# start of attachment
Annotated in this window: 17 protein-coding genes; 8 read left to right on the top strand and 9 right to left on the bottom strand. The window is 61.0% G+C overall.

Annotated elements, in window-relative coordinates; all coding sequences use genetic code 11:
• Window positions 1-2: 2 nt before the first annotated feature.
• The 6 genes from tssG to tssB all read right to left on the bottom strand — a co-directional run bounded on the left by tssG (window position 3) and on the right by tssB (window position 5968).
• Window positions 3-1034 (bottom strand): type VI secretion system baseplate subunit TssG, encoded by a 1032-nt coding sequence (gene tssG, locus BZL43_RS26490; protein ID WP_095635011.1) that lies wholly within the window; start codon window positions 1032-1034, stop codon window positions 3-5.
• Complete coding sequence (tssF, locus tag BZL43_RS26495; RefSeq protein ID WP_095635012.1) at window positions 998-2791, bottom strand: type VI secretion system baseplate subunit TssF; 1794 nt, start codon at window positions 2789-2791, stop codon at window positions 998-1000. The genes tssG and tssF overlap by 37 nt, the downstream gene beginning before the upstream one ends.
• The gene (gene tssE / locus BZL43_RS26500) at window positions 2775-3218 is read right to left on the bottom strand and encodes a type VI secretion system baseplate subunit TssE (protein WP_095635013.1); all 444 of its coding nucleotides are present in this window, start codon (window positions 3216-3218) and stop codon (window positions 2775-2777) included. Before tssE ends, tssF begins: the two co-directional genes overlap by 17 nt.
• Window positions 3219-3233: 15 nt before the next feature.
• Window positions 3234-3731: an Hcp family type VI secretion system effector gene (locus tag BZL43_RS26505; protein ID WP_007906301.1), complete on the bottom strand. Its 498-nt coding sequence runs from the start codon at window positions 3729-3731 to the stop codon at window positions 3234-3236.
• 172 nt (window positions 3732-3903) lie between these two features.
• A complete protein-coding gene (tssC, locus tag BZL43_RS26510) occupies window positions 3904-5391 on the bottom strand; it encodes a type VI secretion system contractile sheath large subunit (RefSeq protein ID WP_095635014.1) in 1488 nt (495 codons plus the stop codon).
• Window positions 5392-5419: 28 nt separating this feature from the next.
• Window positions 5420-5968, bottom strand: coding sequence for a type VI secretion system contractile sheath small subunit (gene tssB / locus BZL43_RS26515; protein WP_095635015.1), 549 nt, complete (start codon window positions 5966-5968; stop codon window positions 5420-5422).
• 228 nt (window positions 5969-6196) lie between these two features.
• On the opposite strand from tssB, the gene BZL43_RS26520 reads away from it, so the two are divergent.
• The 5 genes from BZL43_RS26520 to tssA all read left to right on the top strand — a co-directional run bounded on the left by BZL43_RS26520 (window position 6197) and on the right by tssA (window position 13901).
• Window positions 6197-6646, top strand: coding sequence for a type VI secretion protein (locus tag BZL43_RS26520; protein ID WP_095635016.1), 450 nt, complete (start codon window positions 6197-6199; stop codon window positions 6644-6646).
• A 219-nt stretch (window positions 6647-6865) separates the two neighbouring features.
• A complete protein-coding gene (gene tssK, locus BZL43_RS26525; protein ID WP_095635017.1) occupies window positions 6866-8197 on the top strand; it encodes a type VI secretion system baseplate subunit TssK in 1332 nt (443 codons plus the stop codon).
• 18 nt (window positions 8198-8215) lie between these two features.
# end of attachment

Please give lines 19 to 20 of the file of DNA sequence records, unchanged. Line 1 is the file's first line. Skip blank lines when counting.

• A complete protein-coding gene (gene tssK, locus BZL43_RS26525; protein ID WP_095635017.1) occupies window positions 6866-8197 on the top strand; it encodes a type VI secretion system baseplate subunit TssK in 1332 nt (443 codons plus the stop codon).
• 18 nt (window positions 8198-8215) lie between these two features.